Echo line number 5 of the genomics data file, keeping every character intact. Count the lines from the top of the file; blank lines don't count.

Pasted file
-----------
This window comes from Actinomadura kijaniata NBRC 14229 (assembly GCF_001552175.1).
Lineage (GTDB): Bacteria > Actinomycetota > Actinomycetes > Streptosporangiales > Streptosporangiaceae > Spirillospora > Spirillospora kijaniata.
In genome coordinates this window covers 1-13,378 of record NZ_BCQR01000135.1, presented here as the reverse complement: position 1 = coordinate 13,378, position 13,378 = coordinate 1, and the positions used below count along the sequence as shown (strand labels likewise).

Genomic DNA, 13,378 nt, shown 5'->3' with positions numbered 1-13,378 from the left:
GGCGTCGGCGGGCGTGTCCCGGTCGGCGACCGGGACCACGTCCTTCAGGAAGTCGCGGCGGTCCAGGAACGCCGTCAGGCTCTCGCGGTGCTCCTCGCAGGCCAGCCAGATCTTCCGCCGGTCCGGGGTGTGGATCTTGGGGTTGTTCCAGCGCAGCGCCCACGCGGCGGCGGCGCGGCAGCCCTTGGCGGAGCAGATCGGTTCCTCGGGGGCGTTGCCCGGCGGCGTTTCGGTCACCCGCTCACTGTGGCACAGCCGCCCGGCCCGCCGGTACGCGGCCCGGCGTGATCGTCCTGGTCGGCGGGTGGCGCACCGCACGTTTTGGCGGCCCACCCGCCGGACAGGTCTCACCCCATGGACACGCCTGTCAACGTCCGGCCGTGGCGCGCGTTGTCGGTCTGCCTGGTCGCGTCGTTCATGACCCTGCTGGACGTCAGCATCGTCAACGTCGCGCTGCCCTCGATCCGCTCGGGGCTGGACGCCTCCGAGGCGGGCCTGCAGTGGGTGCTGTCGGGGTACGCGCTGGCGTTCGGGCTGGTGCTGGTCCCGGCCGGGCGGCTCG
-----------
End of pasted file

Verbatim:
GGCGTCGGCGGGCGTGTCCCGGTCGGCGACCGGGACCACGTCCTTCAGGAAGTCGCGGCGGTCCAGGAACGCCGTCAGGCTCTCGCGGTGCTCCTCGCAGGCCAGCCAGATCTTCCGCCGGTCCGGGGTGTGGATCTTGGGGTTGTTCCAGCGCAGCGCCCACGCGGCGGCGGCGCGGCAGCCCTTGGCGGAGCAGATCGGTTCCTCGGGGGCGTTGCCCGGCGGCGTTTCGGTCACCCGCTCACTGTGGCACAGCCGCCCGGCCCGCCGGTACGCGGCCCGGCGTGATCGTCCTGGTCGGCGGGTGGCGCACCGCACGTTTTGGCGGCCCACCCGCCGGACAGGTCTCACCCCATGGACACGCCTGTCAACGTCCGGCCGTGGCGCGCGTTGTCGGTCTGCCTGGTCGCGTCGTTCATGACCCTGCTGGACGTCAGCATCGTCAACGTCGCGCTGCCCTCGATCCGCTCGGGGCTGGACGCCTCCGAGGCGGGCCTGCAGTGGGTGCTGTCGGGGTACGCGCTGGCGTTCGGGCTGGTGCTGGTCCCGGCCGGGCGGCTCG